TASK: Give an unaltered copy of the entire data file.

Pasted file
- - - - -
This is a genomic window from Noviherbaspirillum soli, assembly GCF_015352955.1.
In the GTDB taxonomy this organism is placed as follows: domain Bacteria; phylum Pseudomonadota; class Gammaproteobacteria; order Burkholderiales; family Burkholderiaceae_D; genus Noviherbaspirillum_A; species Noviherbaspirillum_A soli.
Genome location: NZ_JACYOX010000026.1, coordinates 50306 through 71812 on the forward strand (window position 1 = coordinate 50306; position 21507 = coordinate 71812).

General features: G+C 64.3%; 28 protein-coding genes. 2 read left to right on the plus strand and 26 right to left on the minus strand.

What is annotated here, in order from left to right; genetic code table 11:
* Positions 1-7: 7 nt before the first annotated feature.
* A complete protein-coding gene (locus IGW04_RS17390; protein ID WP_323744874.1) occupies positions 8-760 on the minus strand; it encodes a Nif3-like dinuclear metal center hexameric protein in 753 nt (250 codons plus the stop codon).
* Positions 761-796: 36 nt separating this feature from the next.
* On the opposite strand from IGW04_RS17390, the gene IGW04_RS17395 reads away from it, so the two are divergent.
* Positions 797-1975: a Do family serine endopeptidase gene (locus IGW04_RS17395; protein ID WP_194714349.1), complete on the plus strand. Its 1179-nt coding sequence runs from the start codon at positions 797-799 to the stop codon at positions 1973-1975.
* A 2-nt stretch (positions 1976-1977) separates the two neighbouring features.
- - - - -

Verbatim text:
This is a genomic window from Noviherbaspirillum soli, assembly GCF_015352955.1.
In the GTDB taxonomy this organism is placed as follows: domain Bacteria; phylum Pseudomonadota; class Gammaproteobacteria; order Burkholderiales; family Burkholderiaceae_D; genus Noviherbaspirillum_A; species Noviherbaspirillum_A soli.
Genome location: NZ_JACYOX010000026.1, coordinates 50306 through 71812 on the forward strand (window position 1 = coordinate 50306; position 21507 = coordinate 71812).

General features: G+C 64.3%; 28 protein-coding genes. 2 read left to right on the plus strand and 26 right to left on the minus strand.

What is annotated here, in order from left to right; genetic code table 11:
* Positions 1-7: 7 nt before the first annotated feature.
* A complete protein-coding gene (locus IGW04_RS17390; protein ID WP_323744874.1) occupies positions 8-760 on the minus strand; it encodes a Nif3-like dinuclear metal center hexameric protein in 753 nt (250 codons plus the stop codon).
* Positions 761-796: 36 nt separating this feature from the next.
* On the opposite strand from IGW04_RS17390, the gene IGW04_RS17395 reads away from it, so the two are divergent.
* Positions 797-1975: a Do family serine endopeptidase gene (locus IGW04_RS17395; protein ID WP_194714349.1), complete on the plus strand. Its 1179-nt coding sequence runs from the start codon at positions 797-799 to the stop codon at positions 1973-1975.
* A 2-nt stretch (positions 1976-1977) separates the two neighbouring features.